Crystal Structures of the Lytic Transglycosylase MltA from N.gonorrhoeae and E.coli: Insights into Interdomain Movements and Substrate Binding.Powell, A.J., Liu, Z.J., Nicholas, R.A., Davies, C.
(2006) J Mol Biol 359: 122-136
- PubMed: 16618494
- DOI: https://doi.org/10.1016/j.jmb.2006.03.023
- Primary Citation of Related Structures:
2G5D, 2G6G, 2GAE
- PubMed Abstract:
MltA is a lytic transglycosylase of Gram-negative bacteria that cleaves the beta-1,4 glycosidic linkages between N-acetylmuramic acid (MurNAc) and N-acetylglucosamine (GlcNAc) in peptidoglycan. We have determined the crystal structures of MltA from Neisseria gonorrhoeae and Escherichia coli (NgMltA and EcMltA), which have only 21.5% sequence identity. Both proteins have two main domains separated by a deep groove. Domain 1 shows structural similarity with the so-called double-psi barrel family of proteins. Comparison of the two structures reveals substantial differences in the relative positions of domains 1 and 2 such that the active site groove in NgMltA is much wider and appears more able to accommodate peptidoglycan substrate than EcMltA, suggesting that domain closure occurs after substrate binding. Docking of a peptidoglycan molecule into the structure of NgMltA reveals a number of conserved residues that are likely involved in substrate binding, including a potential binding pocket for the peptidyl moieties. This structure supports the assignment of Asp405 as the acid catalyst responsible for cleavage of the glycosidic bond. In EcMltA, the equivalent residue is Asp328, which has been identified previously. The structures also suggest a catalytic role for Asp393 (Asp317 in EcMltA) in activating the C6 hydroxyl group during formation of the 1,6-anhydro linkage. Finally, in comparison to EcMltA, NgMltA contains a unique third domain that is an insertion within domain 2. The domain is beta in structure and may mediate protein-protein interactions that are specific to peptidoglycan metabolism in N.gonorrhoeae.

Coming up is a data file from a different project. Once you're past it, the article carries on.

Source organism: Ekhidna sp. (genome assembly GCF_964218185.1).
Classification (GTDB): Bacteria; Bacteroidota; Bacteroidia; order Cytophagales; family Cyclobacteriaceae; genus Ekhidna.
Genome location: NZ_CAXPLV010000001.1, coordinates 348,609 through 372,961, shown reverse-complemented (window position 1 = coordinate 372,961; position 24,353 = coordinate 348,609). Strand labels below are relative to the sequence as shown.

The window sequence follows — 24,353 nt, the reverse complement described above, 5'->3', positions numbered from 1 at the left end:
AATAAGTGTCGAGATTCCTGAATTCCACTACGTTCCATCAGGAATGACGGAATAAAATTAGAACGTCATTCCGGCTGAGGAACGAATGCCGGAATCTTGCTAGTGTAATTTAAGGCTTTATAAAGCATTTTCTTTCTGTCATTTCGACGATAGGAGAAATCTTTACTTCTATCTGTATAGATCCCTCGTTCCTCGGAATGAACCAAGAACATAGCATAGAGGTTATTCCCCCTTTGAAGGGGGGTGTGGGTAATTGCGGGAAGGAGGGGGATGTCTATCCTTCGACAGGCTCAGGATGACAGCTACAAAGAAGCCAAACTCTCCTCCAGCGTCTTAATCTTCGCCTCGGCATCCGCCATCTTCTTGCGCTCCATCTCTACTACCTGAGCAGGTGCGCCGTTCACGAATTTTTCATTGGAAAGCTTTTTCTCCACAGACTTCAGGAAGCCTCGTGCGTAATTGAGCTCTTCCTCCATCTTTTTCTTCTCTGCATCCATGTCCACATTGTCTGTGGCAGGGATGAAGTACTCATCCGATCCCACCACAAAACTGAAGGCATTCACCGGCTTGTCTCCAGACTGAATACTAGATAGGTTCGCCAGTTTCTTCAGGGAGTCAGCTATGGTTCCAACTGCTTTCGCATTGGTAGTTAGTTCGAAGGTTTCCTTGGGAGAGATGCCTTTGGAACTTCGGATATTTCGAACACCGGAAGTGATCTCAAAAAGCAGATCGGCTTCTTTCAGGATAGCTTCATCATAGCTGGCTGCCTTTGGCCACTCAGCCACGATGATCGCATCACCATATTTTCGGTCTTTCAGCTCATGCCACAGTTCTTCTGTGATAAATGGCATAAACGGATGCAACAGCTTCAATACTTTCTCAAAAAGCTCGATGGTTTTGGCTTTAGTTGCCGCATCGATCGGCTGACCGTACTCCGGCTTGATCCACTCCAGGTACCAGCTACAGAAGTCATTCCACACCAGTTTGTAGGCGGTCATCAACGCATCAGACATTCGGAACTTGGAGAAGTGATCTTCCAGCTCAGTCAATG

Department of Biochemistry & Molecular Biology, Medical University of South Carolina, Charleston, 29425, USA.